Malcolm Boyd

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Malcolm Boyd (born June 8, 1923) is an American Episcopal priest and author.

Early life[edit]

Boyd was born in Buffalo, New York, the son of Beatrice Lowrie, a fashion model, and Melville Boyd, a financier and investment banker whose own father was an Episcopalian minister.[1][2][3] Boyd was raised Episcopalian (his maternal grandfather was Jewish).[4][5]

In the early 1930s Boyd's parents divorced and his mother retained custody of him.[6] Boyd moved with his mother to Colorado Springs, Colorado, and then to Denver.[6] During his time in college, despite early spiritual interests, he decided he was an atheist.[6]

Secular career[edit]

In the 1940s Boyd moved to California and eventually became a Hollywood junior producer.[7] He began moving up in the Hollywood world, eventually founding PRB, a production company, with Mary Pickford.[7] At the same time, amidst all the abundance, he found himself looking for meaning in different places — including churches.[7]

Priesthood[edit]

In 1951 Boyd began studying to become a priest at the Church Divinity School of the Pacific in Berkeley, California.[8] He graduated in 1954 and was ordained a deacon.[8] In 1955 he continued his studies abroad in England and Switzerland and then returned to Los Angeles for ordination as a priest.[8] During 1956 and 1957, Boyd studied further at Union Theological Seminary in the City of New York and wrote his first book, Crisis in Communication.[8] In 1959 Boyd became Episcopal Chaplain at Colorado State University.[8] In the 1960s, Boyd became known as "the Espresso Priest" for his religiously-themed poetry-reading sessions at the Hungry i nightclub in San Francisco, at the time of the San Francisco Renaissance poetry movement.

Activism[edit]

Boyd went on to become a prominent white clergyman in the American Civil Rights Movement. He participated as one of the Freedom riders in 1961. Later that year, he became the Episcopal Chaplain at Wayne State University in Detroit. It was while he was here that he attended an interfaith conference for racial integration in Chicago. His presence at the event is mentioned by Malcolm X in his 1963 speech "The Old Negro and the New Negro." Malcolm X references Boyd's criticism of the speakers chosen for the conference. As Malcolm X said, "Rev. Boyd believes that the conference might have accomplished much good if the speakers had included a white supremacist and a Negro race leader, preferably a top man in the American Black Muslim movement." He quotes Boyd:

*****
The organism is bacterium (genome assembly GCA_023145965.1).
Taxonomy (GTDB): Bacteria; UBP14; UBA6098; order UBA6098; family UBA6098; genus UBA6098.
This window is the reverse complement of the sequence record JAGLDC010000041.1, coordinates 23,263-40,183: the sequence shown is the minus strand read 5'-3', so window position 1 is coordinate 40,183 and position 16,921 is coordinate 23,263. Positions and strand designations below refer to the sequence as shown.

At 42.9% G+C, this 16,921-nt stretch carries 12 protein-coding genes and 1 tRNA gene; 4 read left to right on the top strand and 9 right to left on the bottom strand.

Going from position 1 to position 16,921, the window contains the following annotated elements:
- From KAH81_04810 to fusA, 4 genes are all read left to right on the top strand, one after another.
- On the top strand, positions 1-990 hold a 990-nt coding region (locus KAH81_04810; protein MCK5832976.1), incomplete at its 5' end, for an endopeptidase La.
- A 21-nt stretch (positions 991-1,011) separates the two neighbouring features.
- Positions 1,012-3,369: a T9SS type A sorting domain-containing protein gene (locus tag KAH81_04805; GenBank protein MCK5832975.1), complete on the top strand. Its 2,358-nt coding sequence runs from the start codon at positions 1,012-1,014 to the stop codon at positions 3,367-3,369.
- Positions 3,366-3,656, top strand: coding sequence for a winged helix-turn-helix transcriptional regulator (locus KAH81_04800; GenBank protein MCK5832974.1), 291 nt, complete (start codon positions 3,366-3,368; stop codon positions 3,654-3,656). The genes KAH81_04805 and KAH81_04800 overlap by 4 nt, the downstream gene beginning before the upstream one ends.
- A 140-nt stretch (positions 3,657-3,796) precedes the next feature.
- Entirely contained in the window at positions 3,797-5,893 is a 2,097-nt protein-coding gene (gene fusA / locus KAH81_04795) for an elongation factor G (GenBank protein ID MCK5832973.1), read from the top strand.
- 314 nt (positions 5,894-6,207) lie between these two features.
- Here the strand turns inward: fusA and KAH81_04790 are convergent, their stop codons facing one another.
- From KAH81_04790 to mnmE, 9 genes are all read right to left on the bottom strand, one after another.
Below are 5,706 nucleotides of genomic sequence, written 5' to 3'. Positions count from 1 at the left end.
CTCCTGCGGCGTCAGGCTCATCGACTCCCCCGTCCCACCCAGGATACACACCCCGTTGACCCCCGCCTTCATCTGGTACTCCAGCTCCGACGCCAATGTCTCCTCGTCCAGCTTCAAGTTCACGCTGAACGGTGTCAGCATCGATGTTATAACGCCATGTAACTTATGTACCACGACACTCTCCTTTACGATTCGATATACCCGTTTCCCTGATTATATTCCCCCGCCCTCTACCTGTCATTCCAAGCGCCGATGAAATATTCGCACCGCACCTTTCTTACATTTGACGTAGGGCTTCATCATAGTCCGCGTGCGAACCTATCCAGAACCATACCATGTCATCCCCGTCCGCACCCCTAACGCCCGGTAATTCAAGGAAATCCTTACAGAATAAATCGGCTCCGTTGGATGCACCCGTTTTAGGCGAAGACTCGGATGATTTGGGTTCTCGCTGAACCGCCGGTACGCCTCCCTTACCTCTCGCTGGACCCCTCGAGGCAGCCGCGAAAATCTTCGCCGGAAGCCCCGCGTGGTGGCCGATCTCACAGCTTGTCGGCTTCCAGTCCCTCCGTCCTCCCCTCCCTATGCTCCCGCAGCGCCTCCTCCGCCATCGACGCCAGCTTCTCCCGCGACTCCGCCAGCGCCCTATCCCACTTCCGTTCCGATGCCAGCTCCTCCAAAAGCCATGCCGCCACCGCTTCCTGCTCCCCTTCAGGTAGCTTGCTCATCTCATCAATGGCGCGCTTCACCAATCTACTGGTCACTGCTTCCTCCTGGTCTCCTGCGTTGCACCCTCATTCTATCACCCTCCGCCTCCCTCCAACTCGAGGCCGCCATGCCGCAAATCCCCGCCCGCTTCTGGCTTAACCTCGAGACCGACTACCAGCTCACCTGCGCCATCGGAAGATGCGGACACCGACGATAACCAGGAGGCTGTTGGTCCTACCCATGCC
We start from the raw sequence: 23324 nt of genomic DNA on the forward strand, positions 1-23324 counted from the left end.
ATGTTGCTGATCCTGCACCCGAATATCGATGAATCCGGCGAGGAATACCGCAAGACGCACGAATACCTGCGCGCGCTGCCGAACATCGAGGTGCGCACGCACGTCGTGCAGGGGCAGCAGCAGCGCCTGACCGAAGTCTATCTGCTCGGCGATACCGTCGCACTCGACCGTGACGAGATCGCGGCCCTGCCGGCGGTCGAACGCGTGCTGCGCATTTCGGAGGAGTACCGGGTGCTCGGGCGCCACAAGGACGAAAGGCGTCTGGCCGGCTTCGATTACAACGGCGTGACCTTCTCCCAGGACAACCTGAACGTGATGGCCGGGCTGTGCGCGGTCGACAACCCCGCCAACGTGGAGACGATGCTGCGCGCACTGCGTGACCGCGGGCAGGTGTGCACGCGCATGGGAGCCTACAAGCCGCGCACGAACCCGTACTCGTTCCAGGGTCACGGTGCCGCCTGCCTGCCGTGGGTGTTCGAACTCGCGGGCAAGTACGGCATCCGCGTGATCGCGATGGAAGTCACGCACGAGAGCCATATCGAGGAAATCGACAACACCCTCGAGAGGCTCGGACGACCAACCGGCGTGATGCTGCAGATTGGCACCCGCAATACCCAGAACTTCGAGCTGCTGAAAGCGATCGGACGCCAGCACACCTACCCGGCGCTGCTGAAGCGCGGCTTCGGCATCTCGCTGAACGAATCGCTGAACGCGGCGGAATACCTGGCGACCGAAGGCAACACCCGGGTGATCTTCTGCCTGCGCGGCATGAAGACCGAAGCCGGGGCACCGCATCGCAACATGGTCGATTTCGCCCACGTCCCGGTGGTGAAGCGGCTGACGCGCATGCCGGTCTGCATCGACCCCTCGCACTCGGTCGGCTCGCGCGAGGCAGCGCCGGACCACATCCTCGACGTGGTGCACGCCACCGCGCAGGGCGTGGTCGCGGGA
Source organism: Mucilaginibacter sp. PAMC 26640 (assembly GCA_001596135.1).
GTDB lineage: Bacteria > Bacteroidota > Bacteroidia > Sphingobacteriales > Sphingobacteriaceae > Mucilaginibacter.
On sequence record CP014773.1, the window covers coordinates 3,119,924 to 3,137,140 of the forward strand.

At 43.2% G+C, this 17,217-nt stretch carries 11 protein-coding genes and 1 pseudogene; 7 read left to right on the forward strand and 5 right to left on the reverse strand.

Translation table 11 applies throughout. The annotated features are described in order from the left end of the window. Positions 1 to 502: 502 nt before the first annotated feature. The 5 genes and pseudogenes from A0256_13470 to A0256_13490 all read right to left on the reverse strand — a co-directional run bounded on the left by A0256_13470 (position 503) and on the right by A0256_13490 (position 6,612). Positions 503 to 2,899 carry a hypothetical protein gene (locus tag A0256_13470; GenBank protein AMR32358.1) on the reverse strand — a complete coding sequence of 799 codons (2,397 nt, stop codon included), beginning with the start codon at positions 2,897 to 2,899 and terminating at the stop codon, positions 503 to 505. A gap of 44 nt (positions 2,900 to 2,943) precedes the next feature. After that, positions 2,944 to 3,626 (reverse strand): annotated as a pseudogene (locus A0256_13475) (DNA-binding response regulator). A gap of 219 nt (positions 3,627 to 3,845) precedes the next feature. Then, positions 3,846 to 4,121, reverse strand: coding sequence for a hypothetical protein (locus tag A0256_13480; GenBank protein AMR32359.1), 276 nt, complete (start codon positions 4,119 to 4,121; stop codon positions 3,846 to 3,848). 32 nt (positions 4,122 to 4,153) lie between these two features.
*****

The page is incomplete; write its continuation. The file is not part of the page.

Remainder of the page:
A debate between them (meaning this white racist and a Black Muslim) would undoubtedly be bitter, but it would accomplish one thing: it would get some of the real issues out into the open. In this conference we have not done that. The money spent to bring these people here has been wasted. We have done nothing to solve the race problem either in our churches or in our communities.[9]

Boyd was also active in the anti-Vietnam War movement, marching with Martin Luther King, Jr. in 1968.

Homosexuality[edit]

In 1977 Boyd came out of the closet, becoming the most prominent homosexual clergy person to come out. In the 1980s Boyd met the homosexual activist and author Mark Thompson, who would become his long-time partner.[10] They live in Los Angeles, California. Boyd serves on the Advisory Board of White Crane Institute and is a frequent contributor to the homosexual wisdom and culture magazine White Crane.

Writings[edit]

Boyd is the author of over 30 books and, as of 2013, writes for The Huffington Post.[11]

Books[edit]

Edited by Malcolm Boyd[edit]

References[edit]

  1. ^ "Melville Boyd Beatrice Lowrie", Books, CA: Google, p. 826 .
  2. ^ Howard Gotlieb Archival Research Center, Boston University .
  3. ^ "Biography", Malcolm Boyd 
  4. ^ Boyd, Malcolm, "My Jewish grandfather", Huffington Post .
  5. ^ "Malcolm Boyd, Episcopal priest in Brooklin around 1890", Books, Google .
  6. ^ a b c http://malcolmboyd.com/thirties.htm
  7. ^ a b c "Forties", Malcolm Boyd .
  8. ^ a b c d e "Fifties", Malcolm Boyd .
  9. ^ X, Malcolm (1971), Karim, Benjamin, ed., The End of White World Supremacy: Four Speeches, New York: Arcade, pp. 94, 95 .
  10. ^ "Eighties", Malcolm Boyd .
  11. ^ "Rev Malcolm Boyd", Huffington post .

External links[edit]